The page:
Is a Patently False Statement Necessarily a "Lie"? (A Thanksgiving Classic From Sherry Colb)
[N.B. The following blog post first appeared on the day before Thanksgiving, 2014. We'll be back with new content on Monday.]
by Sherry F. ColbIn my Verdict column for this week, I discuss the case of Warger v. Shauers. Warger involves Federal Rule of Evidence 606(b), which prohibits, among other things, the introduction of juror testimony in an effort to undermine the validity of a verdict. The petitioner, Gregory P. Warger, wants to introduce a juror's testimony about a fellow juror's comment during deliberations, not as itself an error affecting the verdict but instead as evidence that the latter juror materially lied during voire dire and should never have been seated on the jury. In my column, I consider whether the petitioner's distinction -- between prohibited juror testimony about a fellow juror's improper statements during deliberations and permissible juror testimony about a fellow juror's disclosure during deliberations of lies during voire dire -- is tenable.
In this post, I want to explore the meaning of a deliberate "lie." In Warger, the petitioner claims that one of the jurors lied during voire dire about her impartiality and ability to award damages if the plaintiff satisfied his burden of proof. We know that she lied, argues the petitioner, because the juror revealed during deliberations that if her daughter had been sued for the accident for which she -- the daughter -- was responsible, the lawsuit would have destroyed the daughter's life. The petitioner's inference is that this statement -- about the juror's feelings about the lawsuit -- demonstrated the falsity of the juror's claim of impartiality and willingness to award damages if appropriate. Had the juror said during voire dire, "I am biased against plaintiffs because a plaintiff could have ruined my daughter's life," then the juror would have been successfully challenged for cause and accordingly precluded from serving on the jury.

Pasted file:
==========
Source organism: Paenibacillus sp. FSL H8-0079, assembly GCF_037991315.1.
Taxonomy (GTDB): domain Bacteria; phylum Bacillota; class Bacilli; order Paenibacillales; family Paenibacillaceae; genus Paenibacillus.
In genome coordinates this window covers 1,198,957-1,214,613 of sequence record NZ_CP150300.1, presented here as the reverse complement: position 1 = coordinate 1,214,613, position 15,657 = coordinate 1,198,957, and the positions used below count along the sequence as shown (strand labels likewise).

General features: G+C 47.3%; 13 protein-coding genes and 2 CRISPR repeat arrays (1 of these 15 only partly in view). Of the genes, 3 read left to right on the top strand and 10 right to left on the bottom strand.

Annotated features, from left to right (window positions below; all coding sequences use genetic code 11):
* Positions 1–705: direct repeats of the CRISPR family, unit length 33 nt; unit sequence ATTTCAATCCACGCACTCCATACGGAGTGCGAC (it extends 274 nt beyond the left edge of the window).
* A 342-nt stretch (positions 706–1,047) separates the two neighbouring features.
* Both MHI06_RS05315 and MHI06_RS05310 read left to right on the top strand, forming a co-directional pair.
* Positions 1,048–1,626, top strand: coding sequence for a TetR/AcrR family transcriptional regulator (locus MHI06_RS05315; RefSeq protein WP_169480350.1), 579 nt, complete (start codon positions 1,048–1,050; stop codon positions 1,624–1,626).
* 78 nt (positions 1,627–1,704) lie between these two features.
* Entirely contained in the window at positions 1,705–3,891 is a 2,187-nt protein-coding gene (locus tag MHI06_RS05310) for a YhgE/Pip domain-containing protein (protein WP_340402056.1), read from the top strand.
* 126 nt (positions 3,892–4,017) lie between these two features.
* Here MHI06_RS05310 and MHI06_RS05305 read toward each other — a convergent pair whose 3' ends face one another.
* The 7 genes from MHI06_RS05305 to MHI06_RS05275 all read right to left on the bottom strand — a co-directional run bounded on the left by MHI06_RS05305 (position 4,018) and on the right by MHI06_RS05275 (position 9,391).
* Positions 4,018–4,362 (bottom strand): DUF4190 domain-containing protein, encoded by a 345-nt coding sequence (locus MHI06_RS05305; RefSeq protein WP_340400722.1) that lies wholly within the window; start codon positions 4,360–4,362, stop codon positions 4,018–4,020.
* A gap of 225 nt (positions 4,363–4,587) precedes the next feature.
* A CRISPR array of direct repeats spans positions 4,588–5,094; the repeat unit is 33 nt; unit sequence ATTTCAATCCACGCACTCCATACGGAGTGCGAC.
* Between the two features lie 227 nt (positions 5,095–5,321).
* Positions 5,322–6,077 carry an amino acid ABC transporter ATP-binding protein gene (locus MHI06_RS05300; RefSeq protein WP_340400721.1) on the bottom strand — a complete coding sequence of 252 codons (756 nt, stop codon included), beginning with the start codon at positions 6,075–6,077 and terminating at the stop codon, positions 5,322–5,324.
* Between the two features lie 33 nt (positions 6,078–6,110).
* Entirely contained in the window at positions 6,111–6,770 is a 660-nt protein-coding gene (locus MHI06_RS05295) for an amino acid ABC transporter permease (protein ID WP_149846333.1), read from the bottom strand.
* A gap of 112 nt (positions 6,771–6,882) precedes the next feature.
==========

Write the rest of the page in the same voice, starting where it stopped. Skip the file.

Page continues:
Though there is room for quibbling, I am prepared to concede to the petitioner that the juror's statements about her daughter are logically inconsistent with her prior claim to be unbiased. Does this mean, however, that the juror was necessarily lying? Was her claim of objectivity comparable to a claim she was childless, even though she in fact has a daughter, as revealed by her comment during deliberations? I think not.
To lie is to to utter a statement that one knows and understands to be false at the time of the utterance. Because we humans so regularly engage in rationalization and subconscious self-deception, however, the category of "lies" turns out to be quite a bit narrower than the category of "self-evidently false and illogical claims."